UCD Lecturer defeated in bid to head SIPTU

 
 

The Head of the UCD SIPTU section in UCD, Dr Kieran Allen, was unsuccessful in his bid to become General Secretary of SIPTU. The election, which took place at the end of May, was won by Mr Joe O’Flynn.

Mr O’Flynn defended his position to be re-elected General Secretary by a margin of three-to-one. Dr Allen felt this was not entirely surprising as he was “trying to bring about change in the union and [he] was up against the whole union machine”.

Dr Allen felt that it was going to be a difficult election saying that “the odds were very much tacked against me…[you had] someone standing who was an individual steward against somebody who was the existing General Secretary and the Mayor of Cork.”

He had hoped that by standing for election, it would “build momentum for change in the union”. However, Dr Allen felt that the election was a positive experience for him, despite being defeated, as he had the chance to, “promote a sort of alternative outlook on the union”.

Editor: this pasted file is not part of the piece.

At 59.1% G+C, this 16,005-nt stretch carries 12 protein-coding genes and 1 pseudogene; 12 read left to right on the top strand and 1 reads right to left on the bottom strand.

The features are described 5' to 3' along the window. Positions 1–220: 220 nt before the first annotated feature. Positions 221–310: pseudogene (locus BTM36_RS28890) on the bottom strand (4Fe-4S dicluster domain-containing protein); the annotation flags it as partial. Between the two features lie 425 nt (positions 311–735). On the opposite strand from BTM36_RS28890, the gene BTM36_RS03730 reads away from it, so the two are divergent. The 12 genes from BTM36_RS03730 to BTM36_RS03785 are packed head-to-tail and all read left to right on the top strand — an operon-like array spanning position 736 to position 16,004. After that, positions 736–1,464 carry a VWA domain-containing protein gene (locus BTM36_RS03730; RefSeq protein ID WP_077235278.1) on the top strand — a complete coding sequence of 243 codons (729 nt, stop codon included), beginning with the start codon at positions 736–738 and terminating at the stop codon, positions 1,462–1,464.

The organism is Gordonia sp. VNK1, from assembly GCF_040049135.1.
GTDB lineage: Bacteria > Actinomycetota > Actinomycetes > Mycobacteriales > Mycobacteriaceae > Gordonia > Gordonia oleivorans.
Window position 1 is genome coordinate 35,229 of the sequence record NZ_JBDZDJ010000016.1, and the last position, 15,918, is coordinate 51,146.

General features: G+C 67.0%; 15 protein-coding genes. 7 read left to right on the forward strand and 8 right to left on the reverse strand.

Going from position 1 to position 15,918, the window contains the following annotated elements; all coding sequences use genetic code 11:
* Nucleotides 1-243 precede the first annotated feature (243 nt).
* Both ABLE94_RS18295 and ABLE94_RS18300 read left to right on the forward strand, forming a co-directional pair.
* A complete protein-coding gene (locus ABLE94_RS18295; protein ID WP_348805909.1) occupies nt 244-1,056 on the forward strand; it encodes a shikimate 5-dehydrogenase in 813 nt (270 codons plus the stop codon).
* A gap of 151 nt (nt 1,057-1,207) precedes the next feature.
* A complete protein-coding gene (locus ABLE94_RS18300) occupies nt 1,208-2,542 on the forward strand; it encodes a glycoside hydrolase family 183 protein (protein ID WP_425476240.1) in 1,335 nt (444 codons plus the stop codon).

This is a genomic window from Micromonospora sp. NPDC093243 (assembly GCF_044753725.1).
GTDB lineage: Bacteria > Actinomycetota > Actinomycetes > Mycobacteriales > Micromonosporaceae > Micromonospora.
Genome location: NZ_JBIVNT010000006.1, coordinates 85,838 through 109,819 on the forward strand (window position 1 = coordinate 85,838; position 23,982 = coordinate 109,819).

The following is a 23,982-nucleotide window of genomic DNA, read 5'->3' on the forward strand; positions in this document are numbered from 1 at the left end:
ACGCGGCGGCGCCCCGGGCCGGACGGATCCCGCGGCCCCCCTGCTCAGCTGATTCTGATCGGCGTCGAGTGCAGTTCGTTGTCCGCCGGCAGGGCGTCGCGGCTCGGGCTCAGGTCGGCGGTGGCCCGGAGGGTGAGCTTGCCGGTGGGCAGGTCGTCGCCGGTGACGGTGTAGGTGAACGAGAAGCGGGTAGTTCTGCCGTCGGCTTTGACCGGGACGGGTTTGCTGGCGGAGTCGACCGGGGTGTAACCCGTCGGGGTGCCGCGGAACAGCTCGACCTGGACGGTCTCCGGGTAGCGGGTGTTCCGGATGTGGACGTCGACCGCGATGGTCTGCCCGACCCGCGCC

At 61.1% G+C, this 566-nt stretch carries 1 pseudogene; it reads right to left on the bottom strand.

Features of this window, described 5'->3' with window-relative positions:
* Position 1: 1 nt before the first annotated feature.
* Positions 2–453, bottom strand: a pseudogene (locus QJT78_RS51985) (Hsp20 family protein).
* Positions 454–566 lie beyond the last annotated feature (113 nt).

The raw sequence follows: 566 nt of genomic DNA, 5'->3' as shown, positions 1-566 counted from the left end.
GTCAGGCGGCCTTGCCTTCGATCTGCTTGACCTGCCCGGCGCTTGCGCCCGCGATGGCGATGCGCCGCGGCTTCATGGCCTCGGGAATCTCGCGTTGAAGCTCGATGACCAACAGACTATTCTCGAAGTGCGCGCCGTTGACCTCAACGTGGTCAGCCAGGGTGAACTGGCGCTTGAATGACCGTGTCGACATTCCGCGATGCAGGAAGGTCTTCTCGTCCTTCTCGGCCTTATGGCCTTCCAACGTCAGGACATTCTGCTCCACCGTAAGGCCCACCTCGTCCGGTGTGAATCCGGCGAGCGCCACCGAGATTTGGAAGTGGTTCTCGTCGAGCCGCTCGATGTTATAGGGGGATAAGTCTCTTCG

It would be Dr Allen’s intention to, “get out of partnership which [he] thinks is weakening the unions and has led to a decline in union membership”. He hopes to see a union that “stands up to the government and employers, rather than one that becomes too close to them”.

Dr Allen has not ruled out the prospect of running for the position again when the next election is held in six years time, expressing that “obviously [he] would consider it”. However, his main issue at present is trying to bring about change within the union as well as holding his position as head of the UCD SIPTU section.

Last year SIPTU was involved in a despute between the university and ground staff workers who had been receiving less than an agreed amount of payment for a number of years.

This resulted in the workers being left underpaid to the sum of approximately €10,000. They had come close to an industrial strike but this was cancelled after to negotiations at the Labour Relations Commission.

SIPTU represents over 200,000 workers over virtually all professional sectors, including construction workers, university lecturers and retail workers.

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